Nanjing University of Aeronautics and Astronautics laboratory exploded on Sunday afternoon. Officials recorded several casualties. Hence, Chinese chemists have demanded that lab safety be improved as a result of the tragedy.

According to sources, the Nanjing University of Aeronautics and Astronautics' Jiangjun Road campus's laboratory burst before 4 p.m. local time. The university in question is regarded as the birthplace of China's cutting-edge aerospace technology.

南航科学馆3.jpg
(Photo : Ralfno7 via Wikimedia Commons)
Chinese (Mainland China): Nanjing University of Aeronautics and Astronautics Biaoying Campus Shaw Science Museum.

China's Aerospace Laboratory Explosion Kills 2, Injures 9

City's fire department's official Weibo page said two individuals died and nine others were injured due to the incident. South China Morning Post said authorities are investigating the cause of the explosion. Meanwhile, they have concluded the rescue efforts.

Videos released online showed clouds of smoke billowing from the school, as well as images of a man with serious burns and ashes on his skin.

Later, the institution verified that the explosion occurred at the College of Material Science and Technology and that it resulted in a fire.

Energy conversion, nuclear energy equipment materials, materials preparation and protection against hostile environments, and electrochemical storage are among the five core laboratories of the college.

Furthermore, it is unknown whose laboratory was involved, and no other information regarding the deceased or injured has been released.

The university is China's leading defense research center, with three state-level laboratories, two of which specialize in helicopter technology. The Hoover Institution, a think tank at Stanford University, named the organization as one of the "Seven Sons of National Defense."

ALSO READ: Firefly Alpha Rocket Explodes Mid-Air, Company Explains Why It Happened [WATCH]

According to Asia News Today, the stated institutes, which support China's defense research and industrial base and advocate or carry out military-civil fusion policies, civilian channel research into military applications.

Explosions Not The First Time In Chinese Laboratories

This isn't the first time Chinese research institutions have exploded. Reports said there had been such accidents for years which experts repeatedly expressed their safety concerns over research institutes.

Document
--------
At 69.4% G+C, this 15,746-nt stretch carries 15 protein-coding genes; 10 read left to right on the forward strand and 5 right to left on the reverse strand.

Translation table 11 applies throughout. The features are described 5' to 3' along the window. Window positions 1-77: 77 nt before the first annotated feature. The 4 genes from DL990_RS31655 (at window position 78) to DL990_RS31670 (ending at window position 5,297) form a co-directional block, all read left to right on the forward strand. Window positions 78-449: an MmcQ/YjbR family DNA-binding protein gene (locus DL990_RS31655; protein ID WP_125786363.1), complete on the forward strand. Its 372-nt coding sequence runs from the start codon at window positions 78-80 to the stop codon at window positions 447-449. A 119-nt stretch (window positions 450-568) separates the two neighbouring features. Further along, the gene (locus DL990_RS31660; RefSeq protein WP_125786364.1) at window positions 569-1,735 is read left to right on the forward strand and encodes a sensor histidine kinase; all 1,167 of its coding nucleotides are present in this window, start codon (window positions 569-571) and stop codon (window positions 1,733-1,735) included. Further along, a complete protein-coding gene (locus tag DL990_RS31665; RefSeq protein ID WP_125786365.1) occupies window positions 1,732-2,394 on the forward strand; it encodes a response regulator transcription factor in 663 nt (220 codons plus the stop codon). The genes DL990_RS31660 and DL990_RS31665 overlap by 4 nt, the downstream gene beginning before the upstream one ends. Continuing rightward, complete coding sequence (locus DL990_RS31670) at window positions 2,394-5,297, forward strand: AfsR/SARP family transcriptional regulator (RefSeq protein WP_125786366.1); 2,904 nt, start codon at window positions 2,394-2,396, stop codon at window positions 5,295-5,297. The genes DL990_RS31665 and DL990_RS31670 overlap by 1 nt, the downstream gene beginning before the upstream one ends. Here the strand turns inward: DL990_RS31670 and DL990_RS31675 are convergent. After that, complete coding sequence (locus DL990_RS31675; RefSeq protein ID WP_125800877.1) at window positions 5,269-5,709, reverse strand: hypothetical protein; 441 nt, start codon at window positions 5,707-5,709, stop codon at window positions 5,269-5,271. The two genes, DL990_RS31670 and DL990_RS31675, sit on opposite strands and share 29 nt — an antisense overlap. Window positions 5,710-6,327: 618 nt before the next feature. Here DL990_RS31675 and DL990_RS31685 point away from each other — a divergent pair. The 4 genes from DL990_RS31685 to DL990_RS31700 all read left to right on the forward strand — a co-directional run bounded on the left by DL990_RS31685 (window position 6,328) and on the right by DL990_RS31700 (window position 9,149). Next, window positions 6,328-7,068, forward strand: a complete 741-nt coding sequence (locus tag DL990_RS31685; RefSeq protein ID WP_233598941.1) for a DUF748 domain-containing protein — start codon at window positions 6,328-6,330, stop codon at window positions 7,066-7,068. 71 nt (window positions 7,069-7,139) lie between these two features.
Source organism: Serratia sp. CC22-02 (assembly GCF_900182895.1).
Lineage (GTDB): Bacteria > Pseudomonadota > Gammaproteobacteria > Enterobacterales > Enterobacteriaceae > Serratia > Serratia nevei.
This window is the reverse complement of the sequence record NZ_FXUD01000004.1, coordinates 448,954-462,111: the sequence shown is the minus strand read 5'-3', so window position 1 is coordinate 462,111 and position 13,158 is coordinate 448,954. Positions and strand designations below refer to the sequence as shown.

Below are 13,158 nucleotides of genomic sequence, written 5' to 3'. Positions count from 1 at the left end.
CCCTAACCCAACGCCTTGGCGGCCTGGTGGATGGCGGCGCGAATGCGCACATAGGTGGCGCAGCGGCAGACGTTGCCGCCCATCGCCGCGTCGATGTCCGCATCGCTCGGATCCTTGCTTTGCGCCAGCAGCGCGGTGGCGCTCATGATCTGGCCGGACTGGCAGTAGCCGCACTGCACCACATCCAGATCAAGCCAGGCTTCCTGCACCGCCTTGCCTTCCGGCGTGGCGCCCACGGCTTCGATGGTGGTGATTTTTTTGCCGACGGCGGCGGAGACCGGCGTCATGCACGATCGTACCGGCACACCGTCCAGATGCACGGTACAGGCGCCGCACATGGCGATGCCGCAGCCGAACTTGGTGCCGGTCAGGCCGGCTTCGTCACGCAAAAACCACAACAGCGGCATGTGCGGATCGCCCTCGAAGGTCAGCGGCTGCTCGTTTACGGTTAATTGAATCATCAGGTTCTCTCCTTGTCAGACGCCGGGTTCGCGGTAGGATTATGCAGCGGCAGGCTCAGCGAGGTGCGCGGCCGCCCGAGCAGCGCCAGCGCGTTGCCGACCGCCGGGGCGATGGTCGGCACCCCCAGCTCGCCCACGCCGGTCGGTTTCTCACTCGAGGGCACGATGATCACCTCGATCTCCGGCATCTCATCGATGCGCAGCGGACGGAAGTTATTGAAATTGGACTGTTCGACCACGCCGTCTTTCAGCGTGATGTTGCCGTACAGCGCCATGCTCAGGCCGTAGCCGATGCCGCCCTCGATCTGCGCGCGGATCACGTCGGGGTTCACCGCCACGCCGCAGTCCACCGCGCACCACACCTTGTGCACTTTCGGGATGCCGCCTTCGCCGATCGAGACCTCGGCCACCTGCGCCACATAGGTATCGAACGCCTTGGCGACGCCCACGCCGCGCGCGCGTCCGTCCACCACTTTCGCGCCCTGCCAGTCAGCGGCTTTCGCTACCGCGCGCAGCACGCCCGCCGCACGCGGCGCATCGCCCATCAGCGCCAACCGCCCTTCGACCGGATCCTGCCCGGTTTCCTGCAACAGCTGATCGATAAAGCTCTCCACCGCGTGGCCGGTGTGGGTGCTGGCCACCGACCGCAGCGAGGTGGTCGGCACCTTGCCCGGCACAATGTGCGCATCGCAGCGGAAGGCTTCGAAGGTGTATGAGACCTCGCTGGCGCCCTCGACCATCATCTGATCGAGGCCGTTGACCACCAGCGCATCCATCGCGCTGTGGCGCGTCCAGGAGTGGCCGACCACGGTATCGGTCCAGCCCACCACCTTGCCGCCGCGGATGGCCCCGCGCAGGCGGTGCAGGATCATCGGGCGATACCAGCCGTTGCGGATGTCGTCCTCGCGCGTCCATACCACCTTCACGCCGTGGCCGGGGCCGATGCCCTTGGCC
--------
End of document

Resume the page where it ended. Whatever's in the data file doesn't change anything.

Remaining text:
A graduate student died in a laboratory blast at the Chinese Academy of Sciences' Institute of Chemistry in Beijing on March 31.

The Shanghai intermediate people's court handed down its final decision on a student injured in a lab explosion at a Shanghai university on September 29.

Donghua University also had to pay $250,000 in the September 2016 incident. Two students were critically injured in the explosion, which happened in a chemistry, chemical engineering, and bioengineering laboratory. Another student had minor injuries.

Sup China said three students died in a laboratory explosion at Beijing Jiaotong University on December 18, 2018, due to sewage treatment research. According to Beijing's fire service, the disaster was tremendous since it shattered windows and left the structure appearing like a burned shell.

Beijing Jiaotong University's environmental engineering laboratory also had another explosion on December 26, 2018, killing three students. Hence, Chinese national authorities ordered corrections in the production, sale, transportation, and storage of dangerous chemicals, with comprehensive safety inspections at every stage. A total of twelve university administrators were sanctioned.

A lab blast at Tsinghua University killed one postdoc researcher in December 2015.

"Hope colleges can conduct safety investigation in the labs to prevent any tragedy like this," a Weibo user posted on Sunday per Global Times.

RELATED ARTICLE: History in Space: September 26 Marks the 38th Year of a Russian Soyuz Rocket's Escape from Explosion on the Launchpad

Check out more news and information on Technology in Science Times.